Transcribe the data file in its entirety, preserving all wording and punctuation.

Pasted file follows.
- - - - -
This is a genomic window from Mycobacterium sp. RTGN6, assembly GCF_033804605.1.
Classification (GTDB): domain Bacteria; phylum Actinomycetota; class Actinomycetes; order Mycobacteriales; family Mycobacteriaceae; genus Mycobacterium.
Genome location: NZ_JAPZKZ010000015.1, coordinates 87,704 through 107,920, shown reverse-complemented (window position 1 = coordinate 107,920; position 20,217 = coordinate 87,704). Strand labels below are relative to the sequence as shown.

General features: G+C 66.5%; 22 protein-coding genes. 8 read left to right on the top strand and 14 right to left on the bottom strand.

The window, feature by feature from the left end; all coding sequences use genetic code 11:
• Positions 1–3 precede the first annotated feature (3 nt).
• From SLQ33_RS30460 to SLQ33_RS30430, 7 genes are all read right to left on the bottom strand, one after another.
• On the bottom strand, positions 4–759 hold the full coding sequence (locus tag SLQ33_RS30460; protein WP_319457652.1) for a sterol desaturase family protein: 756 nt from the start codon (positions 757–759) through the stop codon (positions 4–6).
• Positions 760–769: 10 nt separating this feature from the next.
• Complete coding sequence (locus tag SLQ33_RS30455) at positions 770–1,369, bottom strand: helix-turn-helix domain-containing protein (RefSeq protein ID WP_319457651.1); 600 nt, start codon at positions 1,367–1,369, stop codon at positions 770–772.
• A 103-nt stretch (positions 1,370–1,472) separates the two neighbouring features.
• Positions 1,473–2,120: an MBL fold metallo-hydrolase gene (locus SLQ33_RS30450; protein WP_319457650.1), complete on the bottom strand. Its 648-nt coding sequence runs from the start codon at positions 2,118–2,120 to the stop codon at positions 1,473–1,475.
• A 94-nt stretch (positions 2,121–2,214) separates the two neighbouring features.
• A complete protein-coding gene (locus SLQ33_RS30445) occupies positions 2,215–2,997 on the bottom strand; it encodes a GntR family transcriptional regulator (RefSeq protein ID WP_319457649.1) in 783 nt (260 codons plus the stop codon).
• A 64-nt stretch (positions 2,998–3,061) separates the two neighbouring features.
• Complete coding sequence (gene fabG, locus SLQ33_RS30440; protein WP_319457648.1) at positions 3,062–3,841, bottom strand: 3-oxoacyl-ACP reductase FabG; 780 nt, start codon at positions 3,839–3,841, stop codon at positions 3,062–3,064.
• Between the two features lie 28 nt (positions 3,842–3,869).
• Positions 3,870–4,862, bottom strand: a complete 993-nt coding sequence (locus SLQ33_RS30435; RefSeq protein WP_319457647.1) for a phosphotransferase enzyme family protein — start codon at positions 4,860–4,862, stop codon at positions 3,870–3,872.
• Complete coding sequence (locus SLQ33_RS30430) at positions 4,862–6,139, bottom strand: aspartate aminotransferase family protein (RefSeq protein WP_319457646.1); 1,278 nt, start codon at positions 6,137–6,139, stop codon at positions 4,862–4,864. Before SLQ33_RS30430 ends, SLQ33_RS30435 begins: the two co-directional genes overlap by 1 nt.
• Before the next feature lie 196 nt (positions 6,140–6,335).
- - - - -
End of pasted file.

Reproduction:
This is a genomic window from Mycobacterium sp. RTGN6, assembly GCF_033804605.1.
Classification (GTDB): domain Bacteria; phylum Actinomycetota; class Actinomycetes; order Mycobacteriales; family Mycobacteriaceae; genus Mycobacterium.
Genome location: NZ_JAPZKZ010000015.1, coordinates 87,704 through 107,920, shown reverse-complemented (window position 1 = coordinate 107,920; position 20,217 = coordinate 87,704). Strand labels below are relative to the sequence as shown.

General features: G+C 66.5%; 22 protein-coding genes. 8 read left to right on the top strand and 14 right to left on the bottom strand.

The window, feature by feature from the left end; all coding sequences use genetic code 11:
• Positions 1–3 precede the first annotated feature (3 nt).
• From SLQ33_RS30460 to SLQ33_RS30430, 7 genes are all read right to left on the bottom strand, one after another.
• On the bottom strand, positions 4–759 hold the full coding sequence (locus tag SLQ33_RS30460; protein WP_319457652.1) for a sterol desaturase family protein: 756 nt from the start codon (positions 757–759) through the stop codon (positions 4–6).
• Positions 760–769: 10 nt separating this feature from the next.
• Complete coding sequence (locus tag SLQ33_RS30455) at positions 770–1,369, bottom strand: helix-turn-helix domain-containing protein (RefSeq protein ID WP_319457651.1); 600 nt, start codon at positions 1,367–1,369, stop codon at positions 770–772.
• A 103-nt stretch (positions 1,370–1,472) separates the two neighbouring features.
• Positions 1,473–2,120: an MBL fold metallo-hydrolase gene (locus SLQ33_RS30450; protein WP_319457650.1), complete on the bottom strand. Its 648-nt coding sequence runs from the start codon at positions 2,118–2,120 to the stop codon at positions 1,473–1,475.
• A 94-nt stretch (positions 2,121–2,214) separates the two neighbouring features.
• A complete protein-coding gene (locus SLQ33_RS30445) occupies positions 2,215–2,997 on the bottom strand; it encodes a GntR family transcriptional regulator (RefSeq protein ID WP_319457649.1) in 783 nt (260 codons plus the stop codon).
• A 64-nt stretch (positions 2,998–3,061) separates the two neighbouring features.
• Complete coding sequence (gene fabG, locus SLQ33_RS30440; protein WP_319457648.1) at positions 3,062–3,841, bottom strand: 3-oxoacyl-ACP reductase FabG; 780 nt, start codon at positions 3,839–3,841, stop codon at positions 3,062–3,064.
• Between the two features lie 28 nt (positions 3,842–3,869).
• Positions 3,870–4,862, bottom strand: a complete 993-nt coding sequence (locus SLQ33_RS30435; RefSeq protein WP_319457647.1) for a phosphotransferase enzyme family protein — start codon at positions 4,860–4,862, stop codon at positions 3,870–3,872.
• Complete coding sequence (locus SLQ33_RS30430) at positions 4,862–6,139, bottom strand: aspartate aminotransferase family protein (RefSeq protein WP_319457646.1); 1,278 nt, start codon at positions 6,137–6,139, stop codon at positions 4,862–4,864. Before SLQ33_RS30430 ends, SLQ33_RS30435 begins: the two co-directional genes overlap by 1 nt.
• Before the next feature lie 196 nt (positions 6,140–6,335).